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Research involving human subjects at NYU Abu Dhabi is governed by the Ethical Principles embodied in the Belmont Report (PDF), by the regulatory requirements of the United Arab Emirates, United States and other countries where research is conducted, and by the policies of NYUAD and NYU.
Research involving human participants at NYUAD is governed by the principles outlined in the report of the National Commission for the Protection of Human Subjects of Biomedical and Behavioral Research entitled, "Ethical Principles and Guidelines for the Protection of Human Subjects of Research" (the Belmont Report). The Belmont Report identifies three basic principles, which are described in this document for informational purposes:
- Respect for Persons
The principle of respect for persons means respecting an individual's autonomy, i.e. a person's right to make decisions for him/herself. This means that individuals should participate in research voluntarily and be given sufficient, accurate, clear, and understandable information to make an informed decision about whether or not to participate. The Belmont Report further specifies that persons with diminished autonomy (e.g. children, cognitively impaired persons) are entitled to additional protections.
The principle of beneficence requires that the researcher not only protect individuals from harm but make efforts to secure their well-being. Complementary expressions of beneficent actions are: (1) do no harm, and (2) maximize possible benefits and minimize possible harms. Risks to subjects may be balanced against the potential benefits to the subjects directly, or to society as a whole.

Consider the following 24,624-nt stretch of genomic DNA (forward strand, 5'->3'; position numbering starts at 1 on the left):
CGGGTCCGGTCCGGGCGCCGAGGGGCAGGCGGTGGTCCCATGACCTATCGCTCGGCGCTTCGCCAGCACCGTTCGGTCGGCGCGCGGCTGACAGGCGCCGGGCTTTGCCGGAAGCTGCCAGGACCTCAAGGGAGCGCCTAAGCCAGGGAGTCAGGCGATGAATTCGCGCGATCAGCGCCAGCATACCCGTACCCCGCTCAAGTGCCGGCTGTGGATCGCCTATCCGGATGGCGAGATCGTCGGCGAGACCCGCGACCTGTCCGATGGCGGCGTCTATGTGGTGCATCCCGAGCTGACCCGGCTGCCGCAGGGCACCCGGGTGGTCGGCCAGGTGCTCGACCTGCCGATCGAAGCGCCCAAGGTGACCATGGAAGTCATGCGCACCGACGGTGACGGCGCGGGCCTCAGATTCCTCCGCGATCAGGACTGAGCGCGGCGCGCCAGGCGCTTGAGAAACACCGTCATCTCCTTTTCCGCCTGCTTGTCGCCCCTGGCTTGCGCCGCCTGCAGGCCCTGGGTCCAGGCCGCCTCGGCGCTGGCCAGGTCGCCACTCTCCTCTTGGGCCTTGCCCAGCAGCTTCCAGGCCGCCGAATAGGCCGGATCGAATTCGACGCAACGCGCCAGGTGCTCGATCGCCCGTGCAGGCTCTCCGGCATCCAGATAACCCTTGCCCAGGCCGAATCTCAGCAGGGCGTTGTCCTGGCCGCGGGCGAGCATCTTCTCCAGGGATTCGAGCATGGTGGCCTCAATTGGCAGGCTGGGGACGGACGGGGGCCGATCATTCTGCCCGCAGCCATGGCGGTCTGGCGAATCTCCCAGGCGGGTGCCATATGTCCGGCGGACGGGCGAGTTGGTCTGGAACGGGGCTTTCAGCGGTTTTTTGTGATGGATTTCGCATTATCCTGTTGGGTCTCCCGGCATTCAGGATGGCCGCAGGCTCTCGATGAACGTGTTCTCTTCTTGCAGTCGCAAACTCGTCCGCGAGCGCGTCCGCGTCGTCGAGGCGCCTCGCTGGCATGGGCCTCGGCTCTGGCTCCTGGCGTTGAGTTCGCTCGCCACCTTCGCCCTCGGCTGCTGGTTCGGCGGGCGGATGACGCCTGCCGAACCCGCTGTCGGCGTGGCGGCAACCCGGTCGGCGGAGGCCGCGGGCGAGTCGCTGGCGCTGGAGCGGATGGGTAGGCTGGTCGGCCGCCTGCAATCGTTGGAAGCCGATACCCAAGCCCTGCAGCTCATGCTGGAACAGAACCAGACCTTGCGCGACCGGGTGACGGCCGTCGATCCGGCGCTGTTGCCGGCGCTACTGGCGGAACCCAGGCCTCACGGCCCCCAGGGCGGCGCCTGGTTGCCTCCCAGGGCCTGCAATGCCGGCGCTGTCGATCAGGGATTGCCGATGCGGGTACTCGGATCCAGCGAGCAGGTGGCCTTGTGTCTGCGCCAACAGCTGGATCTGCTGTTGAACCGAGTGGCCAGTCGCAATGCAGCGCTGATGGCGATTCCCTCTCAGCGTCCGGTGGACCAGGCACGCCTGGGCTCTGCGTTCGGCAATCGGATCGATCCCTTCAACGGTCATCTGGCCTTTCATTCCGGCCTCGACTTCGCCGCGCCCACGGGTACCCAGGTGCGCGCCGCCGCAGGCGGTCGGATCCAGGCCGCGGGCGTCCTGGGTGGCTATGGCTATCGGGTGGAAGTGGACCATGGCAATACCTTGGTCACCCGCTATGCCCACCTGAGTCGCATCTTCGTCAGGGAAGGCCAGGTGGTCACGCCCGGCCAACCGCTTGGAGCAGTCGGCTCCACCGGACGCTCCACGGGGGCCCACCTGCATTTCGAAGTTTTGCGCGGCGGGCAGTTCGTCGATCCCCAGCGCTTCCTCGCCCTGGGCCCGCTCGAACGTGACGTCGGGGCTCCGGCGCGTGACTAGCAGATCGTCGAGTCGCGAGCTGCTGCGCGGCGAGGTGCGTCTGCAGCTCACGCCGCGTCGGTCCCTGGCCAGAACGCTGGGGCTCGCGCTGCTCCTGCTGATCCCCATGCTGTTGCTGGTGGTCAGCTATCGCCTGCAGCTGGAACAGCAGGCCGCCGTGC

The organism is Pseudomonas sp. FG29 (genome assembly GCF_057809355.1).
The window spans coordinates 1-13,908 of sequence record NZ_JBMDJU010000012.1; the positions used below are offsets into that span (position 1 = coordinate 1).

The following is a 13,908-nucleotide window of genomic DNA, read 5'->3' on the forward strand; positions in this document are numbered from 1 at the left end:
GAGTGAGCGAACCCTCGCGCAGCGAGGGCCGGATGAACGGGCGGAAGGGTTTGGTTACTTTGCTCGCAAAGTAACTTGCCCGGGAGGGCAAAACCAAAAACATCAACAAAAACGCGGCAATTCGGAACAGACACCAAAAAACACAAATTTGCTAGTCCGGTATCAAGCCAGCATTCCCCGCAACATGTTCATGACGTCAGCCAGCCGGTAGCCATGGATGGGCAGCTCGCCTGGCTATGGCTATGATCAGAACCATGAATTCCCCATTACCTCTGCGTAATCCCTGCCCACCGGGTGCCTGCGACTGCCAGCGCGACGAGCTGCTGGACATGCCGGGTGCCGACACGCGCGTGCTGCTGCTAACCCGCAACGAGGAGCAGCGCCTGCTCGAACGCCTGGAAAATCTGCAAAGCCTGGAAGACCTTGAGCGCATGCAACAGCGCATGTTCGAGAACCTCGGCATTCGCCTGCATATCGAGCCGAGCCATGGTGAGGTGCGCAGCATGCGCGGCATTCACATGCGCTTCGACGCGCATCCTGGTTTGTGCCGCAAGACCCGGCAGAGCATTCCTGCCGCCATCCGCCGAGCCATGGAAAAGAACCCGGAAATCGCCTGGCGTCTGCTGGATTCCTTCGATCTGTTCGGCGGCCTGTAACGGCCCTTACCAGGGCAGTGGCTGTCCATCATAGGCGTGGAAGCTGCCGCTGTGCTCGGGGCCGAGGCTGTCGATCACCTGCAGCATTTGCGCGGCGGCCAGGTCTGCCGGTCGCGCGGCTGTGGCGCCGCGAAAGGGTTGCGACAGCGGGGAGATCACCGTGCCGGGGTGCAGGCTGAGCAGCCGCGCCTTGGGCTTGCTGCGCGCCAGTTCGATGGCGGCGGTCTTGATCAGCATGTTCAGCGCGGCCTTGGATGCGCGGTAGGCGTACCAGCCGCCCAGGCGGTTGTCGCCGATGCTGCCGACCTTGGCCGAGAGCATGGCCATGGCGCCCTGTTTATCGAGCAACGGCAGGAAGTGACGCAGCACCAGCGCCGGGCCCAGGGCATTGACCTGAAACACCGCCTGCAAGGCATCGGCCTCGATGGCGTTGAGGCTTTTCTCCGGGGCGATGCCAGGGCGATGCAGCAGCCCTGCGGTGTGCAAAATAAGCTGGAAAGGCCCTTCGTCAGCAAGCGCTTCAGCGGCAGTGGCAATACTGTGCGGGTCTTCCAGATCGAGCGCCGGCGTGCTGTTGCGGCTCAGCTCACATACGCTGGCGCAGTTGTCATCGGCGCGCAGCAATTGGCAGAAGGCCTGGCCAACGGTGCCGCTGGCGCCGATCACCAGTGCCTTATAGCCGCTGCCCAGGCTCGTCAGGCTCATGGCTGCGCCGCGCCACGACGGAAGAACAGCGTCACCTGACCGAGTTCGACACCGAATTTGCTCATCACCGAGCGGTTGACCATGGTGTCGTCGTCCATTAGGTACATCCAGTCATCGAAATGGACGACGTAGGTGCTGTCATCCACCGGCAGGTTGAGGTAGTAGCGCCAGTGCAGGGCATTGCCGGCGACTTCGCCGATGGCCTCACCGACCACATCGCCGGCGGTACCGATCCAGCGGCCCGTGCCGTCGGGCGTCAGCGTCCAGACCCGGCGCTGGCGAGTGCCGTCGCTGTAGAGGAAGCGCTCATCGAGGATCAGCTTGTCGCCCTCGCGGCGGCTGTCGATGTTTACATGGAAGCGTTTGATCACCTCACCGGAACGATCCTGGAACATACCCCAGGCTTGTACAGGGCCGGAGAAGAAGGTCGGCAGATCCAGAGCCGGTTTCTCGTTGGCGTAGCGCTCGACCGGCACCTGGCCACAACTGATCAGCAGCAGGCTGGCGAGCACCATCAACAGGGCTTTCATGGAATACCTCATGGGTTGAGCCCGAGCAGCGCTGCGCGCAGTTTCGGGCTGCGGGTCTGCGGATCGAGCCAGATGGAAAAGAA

The principle of justice means that the benefits and burdens of the research are fairly distributed. For example, it is a violation of the principle of justice to select a class of subjects (e.g. the poor, an ethnic disadvantaged minority, institutionalized persons, etc) simply because of easy availability, rather than for reasons directly related to the research topic being studied. The principle of justice requires that there be fair procedures and outcomes in the recruitment and selection of research subjects.
NYUAD has filed an assurance of compliance, called a Federalwide Assurance (FWA) (PDF), with the Office for Human Research Protections (OHRP) in the US Department of Health and Human Services (DHHS). An FWA is a binding written agreement between the University and DHHS. It states that the University is guided by the ethical principles of the Belmont Report, and will comply with federal regulations (45 Code of Federal Regulations Part 46, or simply 45 CFR 46) (PDF) for all federally-funded human subjects research.
NYUAD, through its written policies and procedures governing the conduct of research involving human subjects, assures that the research complies with the applicable laws of the United Arab Emirates and Abu Dhabi, and when required, the regulations of the DHHS, pertinent US laws, and requirements of other applicable agencies and funding sources, as necessary.
The Federalwide Assurance requires that the Institution has written policies and procedures that describe the responsibilities of the Institution, the Institutional Official, the HRPP, the IRB, and the investigator. All investigators at NYUAD are expected to conduct research in accordance with the provisions of the Federalwide Assurance, regardless of the funding source for their research, and including unfunded research or research funded using NYUAD resources.
Other federal agencies have additional HS regulations, e.g. the Departments of Education, Energy, and Defense. Research sponsored by these agencies must also comply with the agency's regulations.